The Mystery of “Normal” Menopause: Exploring Libido and Beyond

The Mystery of "Normal" Menopause

The Mystery of "Normal" Menopause

By the year 2030, the global population will include approximately 1.2 billion women that have entered menopause, a phase in life when menstruation has stopped for 12 or more months. Typically, it starts between the ages of 45 and 53, and symptoms vary, including hot flashes, sleep disruption, sudden weight gain, anxiety, loss of bone density, thinning hair and decreased sex drive. A common misconception is that estrogen goes down with menopause, but most peri- and postmenopausal women have plenty of estrogen, but many other hormones get out of whack. Practitioners of functional medicine may employ various strategies to help manage menopausal symptoms and promote overall well-being. Even though menopause is natural, many women are not ready to give up on life when it hits. They still want and deserve the same quality of life as in earlier years.

Here is a brief description of what women can do to preserve and maintain their quality of life. Menopause has been linked to the risk of several chronic diseases, like increased risk for cardiometabolic disease, fatigue, diabetes, hypertension and abdominal obesity. Hormonal changes in aging patients have also been associated with greater risk of frailty and disability, likely due to disruptions along several hormonal axes, rather than deficiency of a single hormone. The Mediterranean Diet has a cardioprotective effect for women during perimenopause and menopause; of course, adherence matters.

Chronic stress brings unfavorable biochemical, neurological and cellular changes to a woman’s body. When ovaries start to shrivel during “normal” menopause, the adrenal gland, responsible for energy, mental clarity and mood, comes to the rescue and provides relief. Menopausal suffering becomes more pronounced when perimenopausal stress has burned out the adrenal glands, leaving the body devoid of this natural relief, a condition called adrenal fatigue. Thus stress management with deep breathing exercises, yoga, meditation and aerobic activity play an important role. Vegan diets report less bothersome vasomotor symptoms like hot flashes.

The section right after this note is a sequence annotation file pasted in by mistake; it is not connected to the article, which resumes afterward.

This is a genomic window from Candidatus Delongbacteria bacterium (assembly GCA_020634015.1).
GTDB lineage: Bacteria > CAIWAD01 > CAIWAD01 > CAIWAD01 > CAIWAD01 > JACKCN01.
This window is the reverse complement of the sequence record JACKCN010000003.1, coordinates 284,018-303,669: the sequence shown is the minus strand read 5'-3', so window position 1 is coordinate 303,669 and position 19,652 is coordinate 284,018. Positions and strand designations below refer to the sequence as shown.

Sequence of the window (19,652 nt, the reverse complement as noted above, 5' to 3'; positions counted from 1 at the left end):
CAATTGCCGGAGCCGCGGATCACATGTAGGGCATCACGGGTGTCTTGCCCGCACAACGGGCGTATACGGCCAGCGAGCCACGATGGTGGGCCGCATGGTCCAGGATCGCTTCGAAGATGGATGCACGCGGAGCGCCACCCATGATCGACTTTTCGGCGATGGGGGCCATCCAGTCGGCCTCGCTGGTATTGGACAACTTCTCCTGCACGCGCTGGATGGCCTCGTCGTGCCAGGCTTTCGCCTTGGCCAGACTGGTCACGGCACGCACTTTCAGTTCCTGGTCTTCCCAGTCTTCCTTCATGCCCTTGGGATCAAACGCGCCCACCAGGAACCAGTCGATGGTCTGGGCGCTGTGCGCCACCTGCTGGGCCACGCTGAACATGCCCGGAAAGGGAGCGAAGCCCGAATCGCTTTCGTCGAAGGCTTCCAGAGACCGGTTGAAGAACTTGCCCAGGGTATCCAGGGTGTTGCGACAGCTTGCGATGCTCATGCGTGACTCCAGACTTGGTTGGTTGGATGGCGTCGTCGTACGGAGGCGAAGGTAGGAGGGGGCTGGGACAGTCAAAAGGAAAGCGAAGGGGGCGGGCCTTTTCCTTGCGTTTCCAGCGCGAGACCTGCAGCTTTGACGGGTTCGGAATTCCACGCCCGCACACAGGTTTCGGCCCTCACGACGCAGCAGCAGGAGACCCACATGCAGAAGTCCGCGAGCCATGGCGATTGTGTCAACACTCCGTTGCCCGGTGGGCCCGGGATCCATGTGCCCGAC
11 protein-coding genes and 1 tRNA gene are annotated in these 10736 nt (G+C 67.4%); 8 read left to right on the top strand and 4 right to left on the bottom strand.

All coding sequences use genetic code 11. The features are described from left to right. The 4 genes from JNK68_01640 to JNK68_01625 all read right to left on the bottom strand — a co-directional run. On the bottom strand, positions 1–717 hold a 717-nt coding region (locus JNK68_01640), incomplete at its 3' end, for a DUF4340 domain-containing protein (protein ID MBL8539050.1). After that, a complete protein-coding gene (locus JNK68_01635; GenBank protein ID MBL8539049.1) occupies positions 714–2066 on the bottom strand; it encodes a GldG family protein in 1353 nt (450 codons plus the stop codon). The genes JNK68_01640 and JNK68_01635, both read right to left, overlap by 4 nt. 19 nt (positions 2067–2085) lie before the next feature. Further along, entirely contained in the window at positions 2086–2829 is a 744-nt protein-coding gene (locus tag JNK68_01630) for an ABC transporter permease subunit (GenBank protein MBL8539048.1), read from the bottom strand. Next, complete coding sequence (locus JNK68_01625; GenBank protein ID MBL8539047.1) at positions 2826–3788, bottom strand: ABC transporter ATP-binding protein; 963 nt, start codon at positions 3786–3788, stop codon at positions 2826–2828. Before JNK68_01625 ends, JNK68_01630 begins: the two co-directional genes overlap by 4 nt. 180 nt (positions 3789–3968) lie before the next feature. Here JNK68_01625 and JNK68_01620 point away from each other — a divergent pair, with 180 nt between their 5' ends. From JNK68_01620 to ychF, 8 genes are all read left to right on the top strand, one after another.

Menopause can lead to a decrease in libido due to hormonal changes, physical symptoms like vaginal dryness, and psychological factors such as mood swings and relationship dynamics. Strategies to address low libido may include hormone replacement therapy, lubricants, communication with a partner, lifestyle changes, sexual stimulation, and counseling.

Toxicity accumulated over decades interferes with neural signaling in the body. Common examples are endocrine-disrupting chemicals embedded in products such as pesticides, plastics (BPA), chemical drugs (parabens) and heavy metals. Even personal hygiene products have been linked to creating hormonal imbalance, producing emotional lability and non-restorative sleep. A structured detoxification using all natural foods can help alleviate these symptoms. Fruits and vegetables may help alleviate symptoms of increased inflammation. Cruciferous vegetables like broccoli and cauliflower, especially, contain glucosinolates that help the body send estrogen metabolites down a pathway to prevent and suppress the development of hormone-modulated female cancers.

Thinning hair is a common quality-of-life issue. All of the hormones: estrogen, progesterone, thyroid and insulin, need to be working in harmony for lush, shiny, smooth and youthful hair. Their imbalance during menopause causes thinning. Adequate intake of protein and vegetables help support hair, but only in a setting of balanced hormones. Two important enzymes that are gatekeepers for estrogen and testosterone metabolism are aromatase and 5-alpha reductase. Aromatase can affect the conversion of testosterone to estrogens, and 5-alpha reductase can affect the conversion of testosterone to dihydrotestosterone. Modulating these enzymes at the genomic level through nutrigenomics can help strengthen weakened or dormant hair follicles.

Good communication is key to having the body working well as a system. Hormones are important messengers. As these messengers begin to cease function or malfunction through menopause, this presents as a wide variety of chronic conditions and women begin to feel abnormal even in this “normal” stage of life.